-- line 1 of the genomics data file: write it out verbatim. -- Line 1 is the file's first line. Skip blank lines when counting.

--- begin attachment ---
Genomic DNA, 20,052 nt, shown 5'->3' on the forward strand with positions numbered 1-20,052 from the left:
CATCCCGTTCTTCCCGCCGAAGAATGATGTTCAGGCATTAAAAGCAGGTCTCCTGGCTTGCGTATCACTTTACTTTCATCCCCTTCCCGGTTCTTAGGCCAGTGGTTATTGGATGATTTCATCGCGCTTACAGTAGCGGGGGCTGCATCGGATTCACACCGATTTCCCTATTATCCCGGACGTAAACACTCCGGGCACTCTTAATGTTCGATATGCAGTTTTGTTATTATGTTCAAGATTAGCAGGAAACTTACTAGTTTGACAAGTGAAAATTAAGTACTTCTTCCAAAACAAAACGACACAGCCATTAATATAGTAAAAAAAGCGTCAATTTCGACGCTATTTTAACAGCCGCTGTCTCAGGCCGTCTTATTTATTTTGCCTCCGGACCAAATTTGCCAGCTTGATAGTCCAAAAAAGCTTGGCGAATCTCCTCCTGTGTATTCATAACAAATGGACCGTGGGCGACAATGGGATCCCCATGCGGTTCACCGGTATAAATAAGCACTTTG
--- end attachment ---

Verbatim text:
Genomic DNA, 20,052 nt, shown 5'->3' on the forward strand with positions numbered 1-20,052 from the left: